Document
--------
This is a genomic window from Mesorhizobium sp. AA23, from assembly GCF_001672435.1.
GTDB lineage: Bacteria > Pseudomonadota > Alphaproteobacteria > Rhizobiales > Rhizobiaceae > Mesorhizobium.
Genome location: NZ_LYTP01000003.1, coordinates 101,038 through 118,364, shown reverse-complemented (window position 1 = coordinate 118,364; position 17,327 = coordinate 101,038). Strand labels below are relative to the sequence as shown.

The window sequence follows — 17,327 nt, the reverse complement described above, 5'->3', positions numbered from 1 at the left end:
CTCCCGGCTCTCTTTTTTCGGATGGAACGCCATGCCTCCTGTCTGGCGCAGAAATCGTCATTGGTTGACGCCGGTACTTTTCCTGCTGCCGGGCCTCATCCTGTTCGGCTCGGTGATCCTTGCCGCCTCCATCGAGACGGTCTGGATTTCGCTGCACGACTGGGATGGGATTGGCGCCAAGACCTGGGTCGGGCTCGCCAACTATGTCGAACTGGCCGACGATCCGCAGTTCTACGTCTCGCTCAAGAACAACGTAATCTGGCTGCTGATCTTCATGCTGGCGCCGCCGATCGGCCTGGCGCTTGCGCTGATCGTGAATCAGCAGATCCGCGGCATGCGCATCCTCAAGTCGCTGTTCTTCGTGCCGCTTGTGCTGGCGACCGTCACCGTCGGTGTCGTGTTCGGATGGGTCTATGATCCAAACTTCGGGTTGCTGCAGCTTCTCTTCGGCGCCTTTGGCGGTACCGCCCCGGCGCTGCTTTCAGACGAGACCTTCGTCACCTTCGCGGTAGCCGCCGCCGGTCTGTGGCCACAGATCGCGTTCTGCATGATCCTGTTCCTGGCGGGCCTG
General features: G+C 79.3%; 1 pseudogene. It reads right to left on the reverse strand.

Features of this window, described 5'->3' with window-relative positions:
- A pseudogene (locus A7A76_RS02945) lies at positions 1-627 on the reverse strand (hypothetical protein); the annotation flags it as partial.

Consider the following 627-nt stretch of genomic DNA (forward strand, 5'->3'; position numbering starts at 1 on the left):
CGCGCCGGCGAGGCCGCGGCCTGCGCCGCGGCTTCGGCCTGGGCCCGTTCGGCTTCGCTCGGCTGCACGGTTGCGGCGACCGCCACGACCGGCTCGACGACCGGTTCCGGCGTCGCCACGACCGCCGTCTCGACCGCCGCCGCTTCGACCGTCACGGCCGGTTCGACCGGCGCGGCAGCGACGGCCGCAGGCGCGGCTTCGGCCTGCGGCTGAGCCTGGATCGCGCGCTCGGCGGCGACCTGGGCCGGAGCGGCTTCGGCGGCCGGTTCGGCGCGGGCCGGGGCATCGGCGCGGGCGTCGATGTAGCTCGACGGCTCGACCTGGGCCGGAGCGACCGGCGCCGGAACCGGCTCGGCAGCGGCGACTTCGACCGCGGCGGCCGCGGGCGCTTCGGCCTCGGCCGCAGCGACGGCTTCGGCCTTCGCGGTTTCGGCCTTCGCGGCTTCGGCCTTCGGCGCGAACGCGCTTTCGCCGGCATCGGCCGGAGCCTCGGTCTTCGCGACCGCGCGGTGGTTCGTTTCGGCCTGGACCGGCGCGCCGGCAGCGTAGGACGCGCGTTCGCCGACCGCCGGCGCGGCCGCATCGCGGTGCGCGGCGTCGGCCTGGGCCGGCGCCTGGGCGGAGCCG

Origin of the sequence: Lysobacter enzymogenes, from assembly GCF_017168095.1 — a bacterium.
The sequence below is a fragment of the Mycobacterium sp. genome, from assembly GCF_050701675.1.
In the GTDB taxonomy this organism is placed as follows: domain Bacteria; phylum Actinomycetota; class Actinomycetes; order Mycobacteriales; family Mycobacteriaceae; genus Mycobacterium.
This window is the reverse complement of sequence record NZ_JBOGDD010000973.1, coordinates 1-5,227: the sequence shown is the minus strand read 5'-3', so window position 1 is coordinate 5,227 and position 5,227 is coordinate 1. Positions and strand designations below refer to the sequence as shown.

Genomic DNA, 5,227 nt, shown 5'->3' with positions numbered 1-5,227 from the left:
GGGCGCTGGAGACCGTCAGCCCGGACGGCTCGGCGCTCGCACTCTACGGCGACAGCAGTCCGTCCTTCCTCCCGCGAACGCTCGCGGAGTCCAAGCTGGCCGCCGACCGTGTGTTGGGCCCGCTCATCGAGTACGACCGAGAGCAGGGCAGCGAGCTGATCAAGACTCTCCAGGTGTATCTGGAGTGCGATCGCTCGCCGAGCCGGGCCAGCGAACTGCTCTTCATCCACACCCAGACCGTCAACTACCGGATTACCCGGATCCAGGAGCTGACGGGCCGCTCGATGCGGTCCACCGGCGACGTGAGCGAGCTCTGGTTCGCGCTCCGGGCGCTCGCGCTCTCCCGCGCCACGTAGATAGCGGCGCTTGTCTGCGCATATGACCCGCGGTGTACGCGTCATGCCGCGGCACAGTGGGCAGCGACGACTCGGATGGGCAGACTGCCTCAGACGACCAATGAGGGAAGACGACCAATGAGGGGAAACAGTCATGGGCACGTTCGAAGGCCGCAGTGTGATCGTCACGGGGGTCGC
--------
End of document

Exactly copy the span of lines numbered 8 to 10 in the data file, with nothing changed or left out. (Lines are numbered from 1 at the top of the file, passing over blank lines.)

- A pseudogene (locus A7A76_RS02945) lies at positions 1-627 on the reverse strand (hypothetical protein); the annotation flags it as partial.

Consider the following 627-nt stretch of genomic DNA (forward strand, 5'->3'; position numbering starts at 1 on the left):
CGCGCCGGCGAGGCCGCGGCCTGCGCCGCGGCTTCGGCCTGGGCCCGTTCGGCTTCGCTCGGCTGCACGGTTGCGGCGACCGCCACGACCGGCTCGACGACCGGTTCCGGCGTCGCCACGACCGCCGTCTCGACCGCCGCCGCTTCGACCGTCACGGCCGGTTCGACCGGCGCGGCAGCGACGGCCGCAGGCGCGGCTTCGGCCTGCGGCTGAGCCTGGATCGCGCGCTCGGCGGCGACCTGGGCCGGAGCGGCTTCGGCGGCCGGTTCGGCGCGGGCCGGGGCATCGGCGCGGGCGTCGATGTAGCTCGACGGCTCGACCTGGGCCGGAGCGACCGGCGCCGGAACCGGCTCGGCAGCGGCGACTTCGACCGCGGCGGCCGCGGGCGCTTCGGCCTCGGCCGCAGCGACGGCTTCGGCCTTCGCGGTTTCGGCCTTCGCGGCTTCGGCCTTCGGCGCGAACGCGCTTTCGCCGGCATCGGCCGGAGCCTCGGTCTTCGCGACCGCGCGGTGGTTCGTTTCGGCCTGGACCGGCGCGCCGGCAGCGTAGGACGCGCGTTCGCCGACCGCCGGCGCGGCCGCATCGCGGTGCGCGGCGTCGGCCTGGGCCGGCGCCTGGGCGGAGCCG